Northamptonshire Royal British Legion branch pens letter to HM The Queen after cuts to respite centres
All county branches level a vote of no confidence in trustees and management at The Royal British Legion
One of the biggest Royal British Legion branches in Northamptonshire has written a letter to the charity's patron, HM The Queen, after the charity will cease to operate its four break hotels and home maintenance service.
The Royal British Legion Duston & District Branch has 110 members, some of them are World War Two heroes in their 90s who flew Spitfires for the RAF, now living without their wives.
Through their poppy appeals and other fundraising events in Northamptonshire, county branches last year raised more than £720,000 to support serving and ex-serving personnel.
After the branch was told four hotels owned by the Royal British Legion - known as Poppy Breaks - will be closing in a bid to save £5.8 million, volunteer poppy seller Darrin Stevens said he could not stay quiet.
Darrin has been selling poppies for the Duston & District Branch for the past five years, to pay back his thanks to veterans like 96-year-old ex-RAF pilot Eddie Habberley (pictured).
He personally knows people who have used hotels in Bridlington, East Yorkshire; Weston- super-Mare, Somerset; and Portrush in Northern Ireland and understands what a difference a week away can make to someone who is caring for their husband with PTSD, or their wife with dementia.
One woman locally, who didn't wish to be named, lost her husband and said being away from home and meeting like-minded people was the best thing that could have happened to her.
Another young woman whose husband had returned from Afghanistan showing signs of PTSD, but was in denial, took the opportunity to take her young children on a family break, which she said was 'amazing' and gave her the respite they needed.
Following a period of consultation, The Royal British Legion’s Board of Trustees has confirmed that the charity will cease to operate its four break centres and home maintenance service.
Proposals to close the services were put forward in November 2019 as part of a 'wider programme of work'.
Since 2016 the charity said it has seen a 20 per cent increase in people needing basic support with housing, financial issues, mental health, well-being and mobility.
In this time, the average expenditure per household through the Legion’s immediate needs funding has risen 45 per cent from £900 to £1,330.
A Royal British Legion spokesperson said: "Ceasing to operate the break centres and handy van service will provide £5.8 million annually, which will be diverted to address the urgent needs people are coming to the charity with.
"By refocusing its resource, the Legion can invest more in on the ground, personalised support across its network."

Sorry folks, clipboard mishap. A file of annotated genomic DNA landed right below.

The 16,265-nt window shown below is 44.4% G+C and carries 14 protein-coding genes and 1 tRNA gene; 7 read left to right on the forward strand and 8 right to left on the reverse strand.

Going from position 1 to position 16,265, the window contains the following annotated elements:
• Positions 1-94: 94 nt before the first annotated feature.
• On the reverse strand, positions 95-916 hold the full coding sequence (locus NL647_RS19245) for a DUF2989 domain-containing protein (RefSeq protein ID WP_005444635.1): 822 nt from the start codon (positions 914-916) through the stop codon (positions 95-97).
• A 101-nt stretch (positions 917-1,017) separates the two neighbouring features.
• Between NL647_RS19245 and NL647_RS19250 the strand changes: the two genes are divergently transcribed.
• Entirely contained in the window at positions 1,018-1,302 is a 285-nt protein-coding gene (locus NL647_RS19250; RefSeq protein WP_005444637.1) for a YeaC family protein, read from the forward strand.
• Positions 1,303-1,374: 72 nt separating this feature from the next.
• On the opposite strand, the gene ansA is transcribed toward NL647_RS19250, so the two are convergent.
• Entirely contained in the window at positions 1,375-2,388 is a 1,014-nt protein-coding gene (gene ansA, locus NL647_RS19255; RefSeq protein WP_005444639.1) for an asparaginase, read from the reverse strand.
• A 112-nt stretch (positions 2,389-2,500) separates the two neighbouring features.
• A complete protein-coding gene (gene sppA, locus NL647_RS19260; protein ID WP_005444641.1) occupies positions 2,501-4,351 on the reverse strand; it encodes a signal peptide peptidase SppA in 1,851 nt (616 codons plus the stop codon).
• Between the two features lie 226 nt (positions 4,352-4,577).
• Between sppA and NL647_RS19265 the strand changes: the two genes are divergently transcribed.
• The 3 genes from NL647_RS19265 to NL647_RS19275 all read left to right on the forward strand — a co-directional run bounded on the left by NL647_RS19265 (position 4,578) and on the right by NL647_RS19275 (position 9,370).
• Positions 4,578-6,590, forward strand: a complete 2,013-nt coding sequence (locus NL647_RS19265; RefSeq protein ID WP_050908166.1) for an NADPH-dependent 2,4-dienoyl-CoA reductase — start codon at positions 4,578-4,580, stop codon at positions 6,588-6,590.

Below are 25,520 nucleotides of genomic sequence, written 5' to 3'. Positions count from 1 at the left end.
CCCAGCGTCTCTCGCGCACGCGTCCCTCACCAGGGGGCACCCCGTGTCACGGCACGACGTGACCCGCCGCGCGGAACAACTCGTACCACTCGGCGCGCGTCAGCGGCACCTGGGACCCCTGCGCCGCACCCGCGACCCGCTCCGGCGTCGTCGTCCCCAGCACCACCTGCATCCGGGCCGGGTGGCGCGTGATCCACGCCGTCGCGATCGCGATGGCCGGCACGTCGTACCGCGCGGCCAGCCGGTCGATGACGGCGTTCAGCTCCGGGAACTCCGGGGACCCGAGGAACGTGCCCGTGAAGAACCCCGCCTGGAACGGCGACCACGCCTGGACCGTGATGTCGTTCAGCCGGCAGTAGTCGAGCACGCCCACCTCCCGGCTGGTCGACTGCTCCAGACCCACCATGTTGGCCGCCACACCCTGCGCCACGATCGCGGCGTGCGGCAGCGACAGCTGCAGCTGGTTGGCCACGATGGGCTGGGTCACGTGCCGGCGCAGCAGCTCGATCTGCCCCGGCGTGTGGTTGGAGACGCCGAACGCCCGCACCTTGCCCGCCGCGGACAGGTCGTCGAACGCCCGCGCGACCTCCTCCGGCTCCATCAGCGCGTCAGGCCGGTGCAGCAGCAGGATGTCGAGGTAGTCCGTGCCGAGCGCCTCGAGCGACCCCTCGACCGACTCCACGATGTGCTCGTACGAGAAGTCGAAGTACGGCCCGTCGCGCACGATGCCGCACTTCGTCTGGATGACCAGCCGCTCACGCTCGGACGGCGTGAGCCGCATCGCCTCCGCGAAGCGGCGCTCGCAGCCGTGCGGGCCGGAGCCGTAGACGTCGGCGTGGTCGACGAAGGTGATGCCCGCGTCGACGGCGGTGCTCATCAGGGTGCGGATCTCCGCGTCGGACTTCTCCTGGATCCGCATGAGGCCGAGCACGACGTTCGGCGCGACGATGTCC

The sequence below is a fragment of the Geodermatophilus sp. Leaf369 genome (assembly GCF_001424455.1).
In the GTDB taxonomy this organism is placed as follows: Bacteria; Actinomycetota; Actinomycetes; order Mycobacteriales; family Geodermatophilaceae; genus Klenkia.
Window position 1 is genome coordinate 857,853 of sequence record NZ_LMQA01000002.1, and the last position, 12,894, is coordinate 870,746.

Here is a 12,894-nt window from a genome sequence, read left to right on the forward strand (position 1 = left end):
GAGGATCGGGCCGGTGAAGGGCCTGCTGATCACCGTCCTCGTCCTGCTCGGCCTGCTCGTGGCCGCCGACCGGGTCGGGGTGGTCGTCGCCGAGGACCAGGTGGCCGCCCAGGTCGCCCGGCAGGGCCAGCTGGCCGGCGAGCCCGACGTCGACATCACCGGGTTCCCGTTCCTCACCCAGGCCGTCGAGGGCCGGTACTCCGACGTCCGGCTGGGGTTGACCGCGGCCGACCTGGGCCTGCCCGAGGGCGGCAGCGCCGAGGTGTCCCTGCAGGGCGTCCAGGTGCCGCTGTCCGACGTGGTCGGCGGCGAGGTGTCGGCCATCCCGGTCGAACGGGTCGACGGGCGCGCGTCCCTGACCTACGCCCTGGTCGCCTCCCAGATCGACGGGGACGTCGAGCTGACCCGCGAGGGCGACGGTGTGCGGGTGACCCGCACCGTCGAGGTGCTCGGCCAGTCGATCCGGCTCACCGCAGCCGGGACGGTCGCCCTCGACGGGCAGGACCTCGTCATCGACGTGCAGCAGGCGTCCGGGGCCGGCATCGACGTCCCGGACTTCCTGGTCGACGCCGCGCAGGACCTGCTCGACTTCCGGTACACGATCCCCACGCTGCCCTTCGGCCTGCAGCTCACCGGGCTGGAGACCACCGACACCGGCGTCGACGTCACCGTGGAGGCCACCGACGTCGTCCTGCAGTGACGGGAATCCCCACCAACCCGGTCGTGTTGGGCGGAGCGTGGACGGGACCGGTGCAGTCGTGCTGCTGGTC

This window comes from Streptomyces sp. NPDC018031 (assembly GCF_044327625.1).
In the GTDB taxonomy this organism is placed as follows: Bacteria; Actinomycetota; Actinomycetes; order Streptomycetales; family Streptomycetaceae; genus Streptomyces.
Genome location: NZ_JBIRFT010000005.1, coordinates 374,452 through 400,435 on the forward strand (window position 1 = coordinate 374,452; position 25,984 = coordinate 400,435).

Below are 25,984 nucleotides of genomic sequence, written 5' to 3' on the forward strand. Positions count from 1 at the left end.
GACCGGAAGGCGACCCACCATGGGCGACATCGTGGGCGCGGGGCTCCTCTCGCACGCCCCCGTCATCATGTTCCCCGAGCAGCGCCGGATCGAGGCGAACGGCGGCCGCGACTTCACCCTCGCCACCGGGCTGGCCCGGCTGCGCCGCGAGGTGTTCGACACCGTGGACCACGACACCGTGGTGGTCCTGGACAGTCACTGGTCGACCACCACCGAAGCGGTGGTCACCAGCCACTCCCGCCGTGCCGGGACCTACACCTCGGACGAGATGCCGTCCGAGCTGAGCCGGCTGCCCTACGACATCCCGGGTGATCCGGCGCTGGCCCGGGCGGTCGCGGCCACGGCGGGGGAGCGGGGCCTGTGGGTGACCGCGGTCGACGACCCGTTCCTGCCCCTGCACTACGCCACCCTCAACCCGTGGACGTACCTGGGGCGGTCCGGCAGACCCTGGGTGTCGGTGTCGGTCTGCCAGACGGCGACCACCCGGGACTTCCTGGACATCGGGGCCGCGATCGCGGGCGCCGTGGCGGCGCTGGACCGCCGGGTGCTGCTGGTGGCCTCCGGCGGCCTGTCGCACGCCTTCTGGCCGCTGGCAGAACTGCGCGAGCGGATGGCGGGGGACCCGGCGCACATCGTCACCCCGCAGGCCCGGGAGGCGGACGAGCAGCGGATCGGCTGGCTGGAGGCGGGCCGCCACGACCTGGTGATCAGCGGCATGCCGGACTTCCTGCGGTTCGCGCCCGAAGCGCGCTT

Darrin, who takes one week off work each year to voluntarily sell poppies, said: "Just before Christmas we got wind the Royal British Legion was going to stop the Poppy Breaks.
"What's going to happen to all these people who need to go away? I bet there are millions of people out there who went on a Poppy Break who will tell you that it's saved their marriage and their lives.
"Veterans and members want to know where their money is going but when we ask questions, we get no answers. So what are you doing with the frontline services'?"
As well as axing the poppy breaks, the RBL is stopping a Poppy Handy Van service, which provides small but often vital home maintenance to those who would struggle otherwise.
In turn, the handy worker often detects if someone is living in isolation.
"Why is the charity picking a year with the biggest anniversary events in our lifetime - including 80 years since the Battle of Britain - to cut services?" Darrin asked.
"The Royal British Legion is the aunt or uncle to go to if you need help but I've got veterans now who are walking away because they are saying they are disgusted."
"If we can stop them axing the poppy van it would be a win for Royal British Legion and the country as well."
In a letter written to the Queen by The Royal British Legion Duston & District Branch, county members have levelled a vote of no confidence in the trustees and management of The Royal British Legion.
The letter reads: 'As the Patron of our charity, our branch members felt that we should write to you to make you aware of the level of concern, which currently exists with many of the members and whereby, we and the county have taken the unwanted but necessary of levelling a vote of no confidence in the trustees and management of The Royal British Legion."
A spokesperson for The Royal British Legion added: “Our members are a vital part of our national network, play an important role in helping us provide support to the Armed Forces community and contribute to the way in which the Legion is run.
"Over half of our Board of Trustee positions are elected members voted for by the membership at our annual conference, and it is through this mechanism and our Membership Council that members can influence the work and policies of the charity.
“We value our community at the Legion and do not believe in taking decisions in isolation behind closed doors. We fully respect the rights of the membership to express their views and provided an opportunity for them to share views on our proposals with us. Some views were positive, and others were negative, but we have taken all views into consideration in reaching a final decision. This has been a particularly difficult decision for the Board of Trustees and Executive Board and has not been taken lightly.”